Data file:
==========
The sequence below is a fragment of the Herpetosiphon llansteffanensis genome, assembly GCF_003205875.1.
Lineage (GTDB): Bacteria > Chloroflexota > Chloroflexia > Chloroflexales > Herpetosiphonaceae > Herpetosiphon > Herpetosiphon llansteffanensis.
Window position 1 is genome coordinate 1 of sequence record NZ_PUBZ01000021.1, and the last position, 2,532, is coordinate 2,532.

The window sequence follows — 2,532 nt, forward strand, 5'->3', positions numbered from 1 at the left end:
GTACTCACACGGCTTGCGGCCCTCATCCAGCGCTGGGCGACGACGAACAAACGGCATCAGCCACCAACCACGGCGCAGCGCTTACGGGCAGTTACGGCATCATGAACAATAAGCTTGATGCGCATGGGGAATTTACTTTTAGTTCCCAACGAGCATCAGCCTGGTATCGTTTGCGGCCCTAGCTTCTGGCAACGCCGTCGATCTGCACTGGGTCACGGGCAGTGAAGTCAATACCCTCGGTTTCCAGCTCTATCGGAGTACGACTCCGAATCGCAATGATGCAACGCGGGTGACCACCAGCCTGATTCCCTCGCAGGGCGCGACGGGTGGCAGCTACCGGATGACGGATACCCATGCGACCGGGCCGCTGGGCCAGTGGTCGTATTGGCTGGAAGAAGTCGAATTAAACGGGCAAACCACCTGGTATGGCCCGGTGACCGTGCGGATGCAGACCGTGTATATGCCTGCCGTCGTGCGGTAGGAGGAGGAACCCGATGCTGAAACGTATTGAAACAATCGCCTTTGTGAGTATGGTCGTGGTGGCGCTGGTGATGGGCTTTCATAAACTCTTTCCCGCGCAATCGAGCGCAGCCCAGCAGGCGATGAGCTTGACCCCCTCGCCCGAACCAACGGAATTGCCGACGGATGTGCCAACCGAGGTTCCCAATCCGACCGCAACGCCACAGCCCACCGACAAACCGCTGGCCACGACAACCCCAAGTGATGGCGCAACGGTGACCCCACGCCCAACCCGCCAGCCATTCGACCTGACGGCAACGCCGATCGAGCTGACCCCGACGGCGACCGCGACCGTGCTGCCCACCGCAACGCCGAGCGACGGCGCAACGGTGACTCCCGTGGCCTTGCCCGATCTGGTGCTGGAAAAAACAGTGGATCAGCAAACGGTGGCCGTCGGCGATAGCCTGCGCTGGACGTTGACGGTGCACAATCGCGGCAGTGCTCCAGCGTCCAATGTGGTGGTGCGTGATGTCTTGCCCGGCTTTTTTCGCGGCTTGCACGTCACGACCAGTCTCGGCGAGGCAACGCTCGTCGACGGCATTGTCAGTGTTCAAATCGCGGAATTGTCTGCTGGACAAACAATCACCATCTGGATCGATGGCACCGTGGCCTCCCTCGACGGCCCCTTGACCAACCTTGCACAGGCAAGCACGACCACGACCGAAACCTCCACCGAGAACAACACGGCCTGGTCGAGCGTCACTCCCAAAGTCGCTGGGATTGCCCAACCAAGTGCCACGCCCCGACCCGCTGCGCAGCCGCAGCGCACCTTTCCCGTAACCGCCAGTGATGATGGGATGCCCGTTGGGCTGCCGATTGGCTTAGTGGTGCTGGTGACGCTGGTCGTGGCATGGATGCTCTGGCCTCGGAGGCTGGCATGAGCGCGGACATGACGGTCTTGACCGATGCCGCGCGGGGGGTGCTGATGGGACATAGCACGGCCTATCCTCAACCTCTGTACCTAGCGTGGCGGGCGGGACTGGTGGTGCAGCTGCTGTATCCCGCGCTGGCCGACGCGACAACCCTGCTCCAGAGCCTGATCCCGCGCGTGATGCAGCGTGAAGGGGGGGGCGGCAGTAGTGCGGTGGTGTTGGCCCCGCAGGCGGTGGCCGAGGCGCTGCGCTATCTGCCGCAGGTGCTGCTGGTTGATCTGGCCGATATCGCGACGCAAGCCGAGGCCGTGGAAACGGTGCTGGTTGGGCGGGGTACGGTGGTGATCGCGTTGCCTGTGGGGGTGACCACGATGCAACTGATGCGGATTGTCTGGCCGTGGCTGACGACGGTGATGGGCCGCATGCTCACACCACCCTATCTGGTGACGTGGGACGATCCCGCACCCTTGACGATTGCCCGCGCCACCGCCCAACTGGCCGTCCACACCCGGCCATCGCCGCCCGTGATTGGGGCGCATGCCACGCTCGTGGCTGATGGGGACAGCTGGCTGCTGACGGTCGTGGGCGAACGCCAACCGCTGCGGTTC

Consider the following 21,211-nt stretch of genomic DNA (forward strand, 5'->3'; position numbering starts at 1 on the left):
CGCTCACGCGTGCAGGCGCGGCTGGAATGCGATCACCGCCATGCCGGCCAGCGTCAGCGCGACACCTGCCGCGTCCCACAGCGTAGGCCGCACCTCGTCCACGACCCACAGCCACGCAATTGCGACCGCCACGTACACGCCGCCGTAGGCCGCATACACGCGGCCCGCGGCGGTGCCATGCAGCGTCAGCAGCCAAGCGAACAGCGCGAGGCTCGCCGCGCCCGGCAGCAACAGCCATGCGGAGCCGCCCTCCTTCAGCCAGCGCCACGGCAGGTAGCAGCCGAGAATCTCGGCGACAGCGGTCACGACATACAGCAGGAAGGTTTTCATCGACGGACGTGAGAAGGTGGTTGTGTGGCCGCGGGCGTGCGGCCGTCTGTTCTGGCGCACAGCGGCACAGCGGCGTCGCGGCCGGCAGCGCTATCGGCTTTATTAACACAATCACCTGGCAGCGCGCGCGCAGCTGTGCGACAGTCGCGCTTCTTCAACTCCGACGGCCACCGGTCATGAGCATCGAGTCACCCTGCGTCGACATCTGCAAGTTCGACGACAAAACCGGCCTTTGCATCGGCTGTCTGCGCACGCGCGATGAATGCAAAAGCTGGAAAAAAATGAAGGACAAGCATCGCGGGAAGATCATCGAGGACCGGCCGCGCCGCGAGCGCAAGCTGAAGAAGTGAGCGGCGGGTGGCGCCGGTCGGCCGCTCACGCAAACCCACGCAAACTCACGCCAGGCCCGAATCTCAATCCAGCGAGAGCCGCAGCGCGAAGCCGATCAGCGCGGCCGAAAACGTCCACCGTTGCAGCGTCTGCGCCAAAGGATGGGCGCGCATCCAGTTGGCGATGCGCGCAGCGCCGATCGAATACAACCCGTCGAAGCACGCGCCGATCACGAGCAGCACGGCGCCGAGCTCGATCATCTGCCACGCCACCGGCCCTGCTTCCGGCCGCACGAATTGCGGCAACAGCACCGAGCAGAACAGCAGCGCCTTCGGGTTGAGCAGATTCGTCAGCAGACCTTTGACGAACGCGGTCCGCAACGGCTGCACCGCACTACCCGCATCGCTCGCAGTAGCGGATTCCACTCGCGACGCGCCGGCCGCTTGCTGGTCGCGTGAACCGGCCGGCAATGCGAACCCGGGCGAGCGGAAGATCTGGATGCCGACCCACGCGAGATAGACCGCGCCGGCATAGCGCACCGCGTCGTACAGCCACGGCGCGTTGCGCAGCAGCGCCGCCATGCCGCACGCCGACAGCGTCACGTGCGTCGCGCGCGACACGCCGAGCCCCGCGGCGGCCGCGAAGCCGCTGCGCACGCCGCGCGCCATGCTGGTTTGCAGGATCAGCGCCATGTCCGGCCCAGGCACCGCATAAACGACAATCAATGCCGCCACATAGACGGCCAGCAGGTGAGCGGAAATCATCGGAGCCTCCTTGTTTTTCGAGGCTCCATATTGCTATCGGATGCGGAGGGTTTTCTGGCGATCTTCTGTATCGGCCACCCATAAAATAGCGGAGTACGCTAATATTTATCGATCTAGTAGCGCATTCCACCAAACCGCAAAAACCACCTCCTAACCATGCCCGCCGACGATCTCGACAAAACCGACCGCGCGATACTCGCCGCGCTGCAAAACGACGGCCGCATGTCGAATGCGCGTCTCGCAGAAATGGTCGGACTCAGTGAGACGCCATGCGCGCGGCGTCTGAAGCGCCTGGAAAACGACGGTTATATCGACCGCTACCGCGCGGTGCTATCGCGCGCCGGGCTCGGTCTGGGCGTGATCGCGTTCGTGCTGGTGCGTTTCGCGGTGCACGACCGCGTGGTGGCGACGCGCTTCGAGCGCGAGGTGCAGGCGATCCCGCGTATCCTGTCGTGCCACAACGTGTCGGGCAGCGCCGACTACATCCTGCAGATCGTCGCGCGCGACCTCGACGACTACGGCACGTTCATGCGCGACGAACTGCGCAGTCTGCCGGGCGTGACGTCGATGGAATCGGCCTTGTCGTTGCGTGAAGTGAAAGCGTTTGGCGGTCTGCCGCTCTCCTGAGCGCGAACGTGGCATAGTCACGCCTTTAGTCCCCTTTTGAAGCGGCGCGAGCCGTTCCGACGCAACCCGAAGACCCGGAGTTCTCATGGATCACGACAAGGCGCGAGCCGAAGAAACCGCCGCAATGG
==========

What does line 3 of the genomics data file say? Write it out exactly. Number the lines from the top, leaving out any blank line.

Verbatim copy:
Window position 1 is genome coordinate 1 of sequence record NZ_PUBZ01000021.1, and the last position, 2,532, is coordinate 2,532.